“Yes!” exclaimed Marci, “ever since I started walking to your room.”

“I’ve been feeling it all morning!” agreed Marlijn, and Owain nodded. “I just ate one. I should be ravenous for another. Instead, there’s almost like this dread. I really don’t wanna be here, actually.”

Benny scowled and nodded. “Yeah,” he admitted, crossing his arms. “Alright.”

“We should find out what it is, non?” Penny prodded.

“Would help if our rainbow-hugging Zeno was here,” Benedetto grumbled.

“Benny, stop being such a curmudgeon,”; Marlijn scolded. “You know she’s busy with the Fauna Society, and the Astronomers.”

“Sounds like a ‘her’ problem. She has a -”

“Should we… report it?” Owain interrupted. Marci would’ve but, to be honest, she was too afraid of Benedetto.

Then, Marecline looked over and Penny was absorbing the aberration “Penny, what the fuck!” she shouted, but the Perrenchwoman looked as alarmed as anybody else. “Oh putain!” she shrieked, jumping back. "Non, sors de là! Dégages! Laisse-moi tranquille! Mes Dieux, à l'aide!" She stumbled away from it but could not break free, as if the strange aberration was reaching out and latching onto her, drawing itself into her body against her very will. “Oh my Eshi!” cried Marlijn, looking on in horror, but she did not move to intervene. Neither did her brother. Marceline took a step forward but recoiled in terror after a moment. This was something new, something terrifying! What if it killed her!? Paralyzed by indecision, she stood there for a moment, before Benedetto brushed right past her without hesitation and grabbed Penny. The aberration latched onto him as well and, shamed by her cowardice, Marci stepped forward to share its burden, just as she had in the desert two weeks ago.

This one sparked and stung as it touched her, like static electricity, but then it was… oddly pleasant. The ghostly white tendrils poured into her, the aberration wavered, it shrunk, and then - just after Owain joined in - it disappeared. Marceline stumbled back and Marlijn caught her. “I…” Penny started to say, but she tailed off.

“Holy shit,” breathed Owain. “My headache: it’s just like… gone.” He furrowed his brow. “The craving, too, is a lot less.”

“This may be too personal, but I was having my monthly visit from Auntie Eshi,” added Penny, “with all of the associated… unpleasantness. It is also gone.” She shook her head in disbelief. “I slept like a pig last night too, but I feel good,” she admitted, “really good. Light on my feet!”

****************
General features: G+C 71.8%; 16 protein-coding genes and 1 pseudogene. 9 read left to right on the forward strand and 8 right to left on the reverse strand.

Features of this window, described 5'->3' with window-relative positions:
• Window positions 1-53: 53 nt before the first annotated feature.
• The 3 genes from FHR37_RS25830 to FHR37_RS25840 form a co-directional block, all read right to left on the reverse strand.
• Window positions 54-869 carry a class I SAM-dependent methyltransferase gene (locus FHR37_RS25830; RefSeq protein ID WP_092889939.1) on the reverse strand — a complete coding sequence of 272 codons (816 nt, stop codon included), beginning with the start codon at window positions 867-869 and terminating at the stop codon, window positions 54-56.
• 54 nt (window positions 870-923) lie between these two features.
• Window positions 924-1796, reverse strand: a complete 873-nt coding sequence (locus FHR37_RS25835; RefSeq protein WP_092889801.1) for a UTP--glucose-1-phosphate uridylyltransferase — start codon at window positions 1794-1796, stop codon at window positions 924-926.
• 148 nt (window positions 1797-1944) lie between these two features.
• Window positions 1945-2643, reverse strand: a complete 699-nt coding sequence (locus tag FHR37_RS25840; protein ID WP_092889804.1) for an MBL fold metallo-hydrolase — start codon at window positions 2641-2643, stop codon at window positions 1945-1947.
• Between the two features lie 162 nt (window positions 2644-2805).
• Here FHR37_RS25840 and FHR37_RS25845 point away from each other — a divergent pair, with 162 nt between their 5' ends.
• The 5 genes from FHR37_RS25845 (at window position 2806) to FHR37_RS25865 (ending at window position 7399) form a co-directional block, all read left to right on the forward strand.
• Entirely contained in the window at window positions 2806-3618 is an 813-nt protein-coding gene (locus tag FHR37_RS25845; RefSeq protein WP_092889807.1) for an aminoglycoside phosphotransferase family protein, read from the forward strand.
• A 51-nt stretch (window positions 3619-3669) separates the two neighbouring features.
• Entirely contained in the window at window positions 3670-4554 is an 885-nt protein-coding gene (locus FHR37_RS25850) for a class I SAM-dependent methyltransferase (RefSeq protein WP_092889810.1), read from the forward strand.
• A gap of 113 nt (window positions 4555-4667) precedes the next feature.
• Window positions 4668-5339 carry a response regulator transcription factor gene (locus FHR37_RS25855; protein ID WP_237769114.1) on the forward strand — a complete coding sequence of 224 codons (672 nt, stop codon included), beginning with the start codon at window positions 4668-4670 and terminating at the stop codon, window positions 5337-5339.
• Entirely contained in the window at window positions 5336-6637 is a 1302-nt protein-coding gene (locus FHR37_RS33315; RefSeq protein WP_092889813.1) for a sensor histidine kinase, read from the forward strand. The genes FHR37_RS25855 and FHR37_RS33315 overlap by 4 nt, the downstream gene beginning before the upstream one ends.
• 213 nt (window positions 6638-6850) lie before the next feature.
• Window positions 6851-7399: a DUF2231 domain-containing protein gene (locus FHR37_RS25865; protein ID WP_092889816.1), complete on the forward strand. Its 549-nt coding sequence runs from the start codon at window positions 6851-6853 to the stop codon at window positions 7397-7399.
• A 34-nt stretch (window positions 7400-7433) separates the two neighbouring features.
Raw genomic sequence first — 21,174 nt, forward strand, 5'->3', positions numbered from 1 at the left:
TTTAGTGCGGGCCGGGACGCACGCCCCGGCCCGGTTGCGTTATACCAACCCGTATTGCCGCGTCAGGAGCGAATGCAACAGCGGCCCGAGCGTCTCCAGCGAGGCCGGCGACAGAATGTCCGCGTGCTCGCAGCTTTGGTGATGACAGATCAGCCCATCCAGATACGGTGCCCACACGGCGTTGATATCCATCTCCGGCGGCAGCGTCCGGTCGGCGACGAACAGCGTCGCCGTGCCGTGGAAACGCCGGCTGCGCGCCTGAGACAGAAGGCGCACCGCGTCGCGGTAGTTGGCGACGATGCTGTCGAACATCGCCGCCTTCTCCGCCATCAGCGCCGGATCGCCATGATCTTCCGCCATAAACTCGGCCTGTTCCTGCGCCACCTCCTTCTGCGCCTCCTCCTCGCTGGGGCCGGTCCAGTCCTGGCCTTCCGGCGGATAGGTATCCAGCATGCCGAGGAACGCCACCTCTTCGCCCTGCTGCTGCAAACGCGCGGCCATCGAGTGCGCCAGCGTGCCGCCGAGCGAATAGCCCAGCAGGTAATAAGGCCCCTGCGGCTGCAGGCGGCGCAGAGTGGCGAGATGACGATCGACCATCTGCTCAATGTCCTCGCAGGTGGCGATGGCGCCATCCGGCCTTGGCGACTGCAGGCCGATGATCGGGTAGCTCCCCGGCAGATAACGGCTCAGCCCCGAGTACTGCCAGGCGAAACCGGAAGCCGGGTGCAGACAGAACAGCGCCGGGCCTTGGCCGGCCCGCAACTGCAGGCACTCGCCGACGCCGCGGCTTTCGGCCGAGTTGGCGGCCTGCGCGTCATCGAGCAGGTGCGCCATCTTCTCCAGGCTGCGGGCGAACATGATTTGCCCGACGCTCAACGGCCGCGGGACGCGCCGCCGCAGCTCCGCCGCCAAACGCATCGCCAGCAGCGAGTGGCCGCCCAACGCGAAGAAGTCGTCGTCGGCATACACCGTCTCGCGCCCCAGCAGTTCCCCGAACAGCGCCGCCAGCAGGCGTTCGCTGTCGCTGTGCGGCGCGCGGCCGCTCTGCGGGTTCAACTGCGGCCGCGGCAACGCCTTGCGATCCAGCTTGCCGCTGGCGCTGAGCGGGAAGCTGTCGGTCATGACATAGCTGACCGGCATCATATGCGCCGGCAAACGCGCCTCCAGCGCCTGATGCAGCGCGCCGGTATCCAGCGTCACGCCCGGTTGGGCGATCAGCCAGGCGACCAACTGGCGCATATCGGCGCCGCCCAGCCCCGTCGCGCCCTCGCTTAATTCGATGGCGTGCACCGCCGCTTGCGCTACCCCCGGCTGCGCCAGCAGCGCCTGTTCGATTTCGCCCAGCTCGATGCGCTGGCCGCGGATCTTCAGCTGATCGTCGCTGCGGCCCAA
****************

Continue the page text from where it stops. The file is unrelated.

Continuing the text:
“Foot,” Benedetto taunted absently, as if it came so easily to him that he could do it on autopilot. “Anyways, I’m happy that you’re happy and all that shit, but I didn’t gain an ounce of power from it. Fuckin’ ripoff. If anything, I feel like it…” he trailed off, scrunching up his face. Stole power from me.” glances were exchanged. Some concurred with him. All remarked on the lack of a headache or cravings. If anything, Marlijn announced, she very much did not want anything to do with aberrations.

Marceline, however, was not paying very much attention to the others. Instead, she was listening to her body, feeling it. “Um,” she began, and a couple of heads turned her way. “I know this isn’t something any of you would be familiar with, but, as tethered manas die, you can feel them inside you: this constant nasty little prickling right around your sensation line.”

And? Benedetto prodded, with his usual impatience, but it didn’t even irk her this time.

Marci looked up and regarded them all. “I’m not sure if I’m imagining it.” A grateful, hopeful, desperate smile broke across her face. “It… stopped.”




If Born-on-Solstice’s early rising apprentice group was the first to experience aberrations that day, it was far from the last, and two aberrations were not the sum of its quota either. Just like last time, there appeared to be one for each student. Marceline made it over to Zarina to find that her group, as well, had encountered one of the seemingly rare white aberrations, but they were running behind schedule and did not have the time to unpack everything that had happened. Marci felt good, though, as they set up. The sharp, ceaseless tingling and stinging that had bedevilled her since shortly after her ninth birthday was, for the first time in five and a half years, absent. Hope flooded quick in its wake, that the tethering could be halted, that she may yet live a normal life. All day, she found herself distracted by it, as the drizzle faded and a second one started in the middle hours of Dami. She made the rounds with her friends when her shift at the stand was up, but she did not break the news yet to Jocasta, Luisa, Bella, and the other tethered. She would see if this lasted. She would make sure that it was real.